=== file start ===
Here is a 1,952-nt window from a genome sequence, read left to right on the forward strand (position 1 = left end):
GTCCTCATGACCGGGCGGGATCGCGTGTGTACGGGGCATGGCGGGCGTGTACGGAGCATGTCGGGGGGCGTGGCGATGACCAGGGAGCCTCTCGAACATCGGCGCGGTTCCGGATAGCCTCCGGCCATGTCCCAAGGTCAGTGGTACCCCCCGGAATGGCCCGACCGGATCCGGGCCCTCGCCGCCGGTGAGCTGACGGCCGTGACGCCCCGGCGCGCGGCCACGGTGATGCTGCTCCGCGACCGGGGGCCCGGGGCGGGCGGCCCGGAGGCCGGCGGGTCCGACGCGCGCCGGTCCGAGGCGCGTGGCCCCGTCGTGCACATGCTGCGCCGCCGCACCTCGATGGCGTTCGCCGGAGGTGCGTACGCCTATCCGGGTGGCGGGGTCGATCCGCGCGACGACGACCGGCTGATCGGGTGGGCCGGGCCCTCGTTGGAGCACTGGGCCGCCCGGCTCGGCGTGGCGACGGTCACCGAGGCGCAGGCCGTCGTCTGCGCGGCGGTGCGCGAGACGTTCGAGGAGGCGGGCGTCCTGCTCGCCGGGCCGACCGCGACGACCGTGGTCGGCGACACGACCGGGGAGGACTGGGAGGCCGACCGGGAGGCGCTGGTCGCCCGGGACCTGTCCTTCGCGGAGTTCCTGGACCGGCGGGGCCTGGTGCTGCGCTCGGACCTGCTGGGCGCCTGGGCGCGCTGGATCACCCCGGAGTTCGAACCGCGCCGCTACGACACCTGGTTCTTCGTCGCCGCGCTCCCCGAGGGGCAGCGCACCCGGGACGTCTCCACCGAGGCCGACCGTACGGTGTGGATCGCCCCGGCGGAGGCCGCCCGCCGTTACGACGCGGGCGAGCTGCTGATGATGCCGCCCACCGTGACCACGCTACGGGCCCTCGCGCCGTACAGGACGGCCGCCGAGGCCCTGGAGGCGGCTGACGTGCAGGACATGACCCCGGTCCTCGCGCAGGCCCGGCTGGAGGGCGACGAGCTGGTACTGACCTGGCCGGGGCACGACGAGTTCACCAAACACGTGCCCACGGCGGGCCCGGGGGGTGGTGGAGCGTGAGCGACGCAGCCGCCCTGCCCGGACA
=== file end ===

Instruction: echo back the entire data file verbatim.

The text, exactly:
Here is a 1,952-nt window from a genome sequence, read left to right on the forward strand (position 1 = left end):
GTCCTCATGACCGGGCGGGATCGCGTGTGTACGGGGCATGGCGGGCGTGTACGGAGCATGTCGGGGGGCGTGGCGATGACCAGGGAGCCTCTCGAACATCGGCGCGGTTCCGGATAGCCTCCGGCCATGTCCCAAGGTCAGTGGTACCCCCCGGAATGGCCCGACCGGATCCGGGCCCTCGCCGCCGGTGAGCTGACGGCCGTGACGCCCCGGCGCGCGGCCACGGTGATGCTGCTCCGCGACCGGGGGCCCGGGGCGGGCGGCCCGGAGGCCGGCGGGTCCGACGCGCGCCGGTCCGAGGCGCGTGGCCCCGTCGTGCACATGCTGCGCCGCCGCACCTCGATGGCGTTCGCCGGAGGTGCGTACGCCTATCCGGGTGGCGGGGTCGATCCGCGCGACGACGACCGGCTGATCGGGTGGGCCGGGCCCTCGTTGGAGCACTGGGCCGCCCGGCTCGGCGTGGCGACGGTCACCGAGGCGCAGGCCGTCGTCTGCGCGGCGGTGCGCGAGACGTTCGAGGAGGCGGGCGTCCTGCTCGCCGGGCCGACCGCGACGACCGTGGTCGGCGACACGACCGGGGAGGACTGGGAGGCCGACCGGGAGGCGCTGGTCGCCCGGGACCTGTCCTTCGCGGAGTTCCTGGACCGGCGGGGCCTGGTGCTGCGCTCGGACCTGCTGGGCGCCTGGGCGCGCTGGATCACCCCGGAGTTCGAACCGCGCCGCTACGACACCTGGTTCTTCGTCGCCGCGCTCCCCGAGGGGCAGCGCACCCGGGACGTCTCCACCGAGGCCGACCGTACGGTGTGGATCGCCCCGGCGGAGGCCGCCCGCCGTTACGACGCGGGCGAGCTGCTGATGATGCCGCCCACCGTGACCACGCTACGGGCCCTCGCGCCGTACAGGACGGCCGCCGAGGCCCTGGAGGCGGCTGACGTGCAGGACATGACCCCGGTCCTCGCGCAGGCCCGGCTGGAGGGCGACGAGCTGGTACTGACCTGGCCGGGGCACGACGAGTTCACCAAACACGTGCCCACGGCGGGCCCGGGGGGTGGTGGAGCGTGAGCGACGCAGCCGCCCTGCCCGGACA